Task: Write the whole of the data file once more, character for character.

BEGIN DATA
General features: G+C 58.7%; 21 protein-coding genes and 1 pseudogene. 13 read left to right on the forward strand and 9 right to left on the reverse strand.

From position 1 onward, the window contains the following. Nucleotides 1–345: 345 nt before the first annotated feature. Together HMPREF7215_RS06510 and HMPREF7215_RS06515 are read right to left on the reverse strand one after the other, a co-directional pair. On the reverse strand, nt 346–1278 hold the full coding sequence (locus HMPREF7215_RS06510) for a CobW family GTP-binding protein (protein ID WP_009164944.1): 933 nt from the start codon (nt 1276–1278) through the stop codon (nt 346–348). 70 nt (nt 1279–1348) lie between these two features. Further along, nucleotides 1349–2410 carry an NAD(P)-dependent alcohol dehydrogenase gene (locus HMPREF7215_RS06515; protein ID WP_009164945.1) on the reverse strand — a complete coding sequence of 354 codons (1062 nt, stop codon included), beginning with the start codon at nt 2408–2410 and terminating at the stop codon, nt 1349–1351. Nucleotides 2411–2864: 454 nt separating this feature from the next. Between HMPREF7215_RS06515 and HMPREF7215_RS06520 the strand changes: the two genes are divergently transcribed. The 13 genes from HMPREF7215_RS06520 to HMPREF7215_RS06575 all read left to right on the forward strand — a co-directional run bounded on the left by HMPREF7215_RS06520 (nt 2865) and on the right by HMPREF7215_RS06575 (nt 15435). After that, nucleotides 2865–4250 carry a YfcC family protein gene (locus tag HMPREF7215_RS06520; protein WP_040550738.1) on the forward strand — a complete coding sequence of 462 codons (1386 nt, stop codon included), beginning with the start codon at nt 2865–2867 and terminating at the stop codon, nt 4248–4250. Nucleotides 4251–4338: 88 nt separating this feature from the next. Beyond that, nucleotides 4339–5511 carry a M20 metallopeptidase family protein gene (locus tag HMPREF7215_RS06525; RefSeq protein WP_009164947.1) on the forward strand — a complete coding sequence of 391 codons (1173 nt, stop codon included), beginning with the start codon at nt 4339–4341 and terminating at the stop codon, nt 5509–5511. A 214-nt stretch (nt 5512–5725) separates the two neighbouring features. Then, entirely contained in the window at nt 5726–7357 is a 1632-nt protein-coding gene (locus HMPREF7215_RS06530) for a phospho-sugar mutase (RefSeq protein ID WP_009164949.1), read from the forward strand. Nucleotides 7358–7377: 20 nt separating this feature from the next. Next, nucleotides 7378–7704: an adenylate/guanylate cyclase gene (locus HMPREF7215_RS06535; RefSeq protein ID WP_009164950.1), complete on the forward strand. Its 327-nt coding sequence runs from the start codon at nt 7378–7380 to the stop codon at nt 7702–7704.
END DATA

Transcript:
General features: G+C 58.7%; 21 protein-coding genes and 1 pseudogene. 13 read left to right on the forward strand and 9 right to left on the reverse strand.

From position 1 onward, the window contains the following. Nucleotides 1–345: 345 nt before the first annotated feature. Together HMPREF7215_RS06510 and HMPREF7215_RS06515 are read right to left on the reverse strand one after the other, a co-directional pair. On the reverse strand, nt 346–1278 hold the full coding sequence (locus HMPREF7215_RS06510) for a CobW family GTP-binding protein (protein ID WP_009164944.1): 933 nt from the start codon (nt 1276–1278) through the stop codon (nt 346–348). 70 nt (nt 1279–1348) lie between these two features. Further along, nucleotides 1349–2410 carry an NAD(P)-dependent alcohol dehydrogenase gene (locus HMPREF7215_RS06515; protein ID WP_009164945.1) on the reverse strand — a complete coding sequence of 354 codons (1062 nt, stop codon included), beginning with the start codon at nt 2408–2410 and terminating at the stop codon, nt 1349–1351. Nucleotides 2411–2864: 454 nt separating this feature from the next. Between HMPREF7215_RS06515 and HMPREF7215_RS06520 the strand changes: the two genes are divergently transcribed. The 13 genes from HMPREF7215_RS06520 to HMPREF7215_RS06575 all read left to right on the forward strand — a co-directional run bounded on the left by HMPREF7215_RS06520 (nt 2865) and on the right by HMPREF7215_RS06575 (nt 15435). After that, nucleotides 2865–4250 carry a YfcC family protein gene (locus tag HMPREF7215_RS06520; protein WP_040550738.1) on the forward strand — a complete coding sequence of 462 codons (1386 nt, stop codon included), beginning with the start codon at nt 2865–2867 and terminating at the stop codon, nt 4248–4250. Nucleotides 4251–4338: 88 nt separating this feature from the next. Beyond that, nucleotides 4339–5511 carry a M20 metallopeptidase family protein gene (locus tag HMPREF7215_RS06525; RefSeq protein WP_009164947.1) on the forward strand — a complete coding sequence of 391 codons (1173 nt, stop codon included), beginning with the start codon at nt 4339–4341 and terminating at the stop codon, nt 5509–5511. A 214-nt stretch (nt 5512–5725) separates the two neighbouring features. Then, entirely contained in the window at nt 5726–7357 is a 1632-nt protein-coding gene (locus HMPREF7215_RS06530) for a phospho-sugar mutase (RefSeq protein ID WP_009164949.1), read from the forward strand. Nucleotides 7358–7377: 20 nt separating this feature from the next. Next, nucleotides 7378–7704: an adenylate/guanylate cyclase gene (locus HMPREF7215_RS06535; RefSeq protein ID WP_009164950.1), complete on the forward strand. Its 327-nt coding sequence runs from the start codon at nt 7378–7380 to the stop codon at nt 7702–7704.